CME Travel

Many of us who work in the healthcare industry wish we had more free time. Time to spend with family, friends or travel.   I travel a lot more than my colleagues at work, granted my personal responsibilities outside of my career are minimal, hence my free times are truly mine. If you are hard pressed to get away from work but feel you can’t squeeze any time away, then may I suggest engaging in a CME travel activity.

CME stands for Continuing Medical Education– activities that helps those in the medical field maintain competence and learn about new and developing areas of their field. There are CE (Continuing Education) requirements for Nurses and Pharmacist as well. By completing these activities you earn credits. There are accrediting agencies that grant these credits. Each State has a required amount of credits per year to maintain your licensure.

 Completing a CME/CE activity and getting credit for it can be as easy as sitting on your bed, reading through articles and answering questions. Usually you can get 0.5-5 points per activity.  Courses that are provided as part of a conference can earn you larger amount of credits. My yearly minimum credit requirement is 50.

Many employers provide a yearly stipend so you can attend these CME/CE activities. Some employers are generous enough to extend this offer to international conferences as well. Others only allow for domestic conferences. My employer will only reimburse for activities in which an American organization will be granting credits.  I have attended medical conferences in Brazil, Singapore, Cuba…etc where no American accrediting organization participated; these were personally funded trips.

 So if you can’t get away from work to go on a dedicated vacation, or you wish to visit India, you can find a conference that interests you in India, killing 2 birds with 1 stone. Keep in mind, there are rules to this engagement: Without saying, you should actually attend the conference you registered for in order to claim credit.

Your CME/CE stipend is likely fixed, so be mindful that you can potentially exhaust your budget with a plane ticket if the destination is far. There are limitations on what will be reimbursed. Conference fees, travel, and lodging are typically covered. If you want to arrive a few days early or leave a few days later thereby incurring extra hotel fees, those will typically be regarded as part of your personal expense.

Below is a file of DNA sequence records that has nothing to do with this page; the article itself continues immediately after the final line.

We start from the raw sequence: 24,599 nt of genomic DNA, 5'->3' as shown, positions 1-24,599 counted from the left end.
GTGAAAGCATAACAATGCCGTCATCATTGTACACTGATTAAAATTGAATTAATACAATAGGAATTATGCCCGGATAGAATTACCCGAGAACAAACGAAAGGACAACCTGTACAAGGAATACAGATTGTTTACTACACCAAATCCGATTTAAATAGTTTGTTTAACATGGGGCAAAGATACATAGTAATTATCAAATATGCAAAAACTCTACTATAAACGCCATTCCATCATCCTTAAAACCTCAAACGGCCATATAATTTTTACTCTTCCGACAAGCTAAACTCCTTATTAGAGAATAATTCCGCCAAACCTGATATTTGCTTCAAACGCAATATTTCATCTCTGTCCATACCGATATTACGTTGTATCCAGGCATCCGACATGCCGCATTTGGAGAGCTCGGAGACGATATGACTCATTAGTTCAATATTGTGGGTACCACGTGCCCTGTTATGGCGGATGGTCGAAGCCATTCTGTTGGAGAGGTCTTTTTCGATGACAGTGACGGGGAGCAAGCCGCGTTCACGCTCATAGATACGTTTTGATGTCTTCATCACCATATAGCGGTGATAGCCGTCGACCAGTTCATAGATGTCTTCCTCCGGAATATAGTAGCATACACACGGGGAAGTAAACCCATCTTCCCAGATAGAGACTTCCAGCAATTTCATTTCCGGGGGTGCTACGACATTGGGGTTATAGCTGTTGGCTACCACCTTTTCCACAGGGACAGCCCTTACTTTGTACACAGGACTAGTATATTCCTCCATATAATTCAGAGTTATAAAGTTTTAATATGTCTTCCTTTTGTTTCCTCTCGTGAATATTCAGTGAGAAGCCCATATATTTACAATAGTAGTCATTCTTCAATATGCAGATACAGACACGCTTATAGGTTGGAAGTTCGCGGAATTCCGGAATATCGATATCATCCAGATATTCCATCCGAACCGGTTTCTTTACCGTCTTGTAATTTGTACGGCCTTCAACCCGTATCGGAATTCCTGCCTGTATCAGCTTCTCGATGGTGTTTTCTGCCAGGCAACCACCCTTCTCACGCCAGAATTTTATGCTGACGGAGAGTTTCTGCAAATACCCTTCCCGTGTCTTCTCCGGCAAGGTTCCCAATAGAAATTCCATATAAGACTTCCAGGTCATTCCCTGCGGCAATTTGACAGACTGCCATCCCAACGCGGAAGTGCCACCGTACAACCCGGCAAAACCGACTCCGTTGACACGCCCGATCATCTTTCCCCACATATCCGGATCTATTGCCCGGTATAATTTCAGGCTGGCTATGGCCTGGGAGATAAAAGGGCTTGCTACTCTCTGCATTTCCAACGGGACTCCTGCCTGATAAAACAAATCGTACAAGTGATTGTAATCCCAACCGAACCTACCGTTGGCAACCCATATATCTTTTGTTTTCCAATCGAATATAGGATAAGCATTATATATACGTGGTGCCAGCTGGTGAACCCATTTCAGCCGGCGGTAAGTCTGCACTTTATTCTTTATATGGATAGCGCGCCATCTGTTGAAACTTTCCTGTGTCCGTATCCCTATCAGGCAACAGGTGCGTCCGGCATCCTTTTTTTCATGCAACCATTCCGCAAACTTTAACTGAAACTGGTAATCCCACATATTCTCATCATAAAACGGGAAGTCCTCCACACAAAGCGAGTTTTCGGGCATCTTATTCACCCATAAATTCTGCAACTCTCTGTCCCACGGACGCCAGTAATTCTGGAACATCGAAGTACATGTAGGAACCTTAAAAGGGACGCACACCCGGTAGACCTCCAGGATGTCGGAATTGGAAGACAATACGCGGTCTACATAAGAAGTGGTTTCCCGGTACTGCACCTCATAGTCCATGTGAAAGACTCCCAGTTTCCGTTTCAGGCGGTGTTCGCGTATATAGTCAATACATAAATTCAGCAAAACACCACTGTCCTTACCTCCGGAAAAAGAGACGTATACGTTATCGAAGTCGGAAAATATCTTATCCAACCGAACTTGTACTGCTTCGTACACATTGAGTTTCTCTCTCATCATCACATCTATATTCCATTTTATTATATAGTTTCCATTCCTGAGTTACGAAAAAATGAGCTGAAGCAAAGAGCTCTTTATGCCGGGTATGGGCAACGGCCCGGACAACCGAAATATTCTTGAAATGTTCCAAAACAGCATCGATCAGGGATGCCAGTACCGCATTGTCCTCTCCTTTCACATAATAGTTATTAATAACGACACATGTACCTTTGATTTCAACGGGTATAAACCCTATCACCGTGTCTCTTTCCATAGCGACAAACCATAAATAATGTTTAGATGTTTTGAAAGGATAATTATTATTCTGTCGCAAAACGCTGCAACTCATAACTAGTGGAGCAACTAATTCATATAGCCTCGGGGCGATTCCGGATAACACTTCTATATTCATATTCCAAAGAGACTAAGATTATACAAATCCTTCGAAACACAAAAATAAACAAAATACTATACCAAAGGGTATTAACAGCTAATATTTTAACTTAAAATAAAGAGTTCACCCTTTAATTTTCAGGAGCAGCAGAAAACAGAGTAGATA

If you are already booking a hotel, you can bring a spouse and/or children with you (their travel/trip fees are your personal expense).  My specialty (ER) covers a broad range of topic areas which allow me to be able to attend a Cardiology conference, an Orthopedic Conference, a Neurology or Dermatology conference. Depending on your specialty, there may also be a limitation on which specific conference activity they will reimburse you for (i.e A Neurologist attending a general Plastic Surgery conference in Bora Bora may raise some red flags).

 Look to your accrediting organization as they typically post a list of conferences at the start of the year. A google search can also bring you to sites like MDLinx – You can search for conferences based on specialty, location, date.

There is also American Seminar Institute which is pretty much CME on wheels- You pay for CME material which is shipped to you, you choose a location where you will be completing this activity, let’s say Cancun. Once you read and answer the question at this location, you return your answer portion to them. They will then send you a certificate of completion with the given # of credits acknowledging you performed a CME activity in Cancun.

 I provided you with just basic information on enjoyed sponsored time away from work and completing your CME/CE requirement.
Before you sign up, be sure to review your CME/CE policy to ensure that you will be properly reimbursed.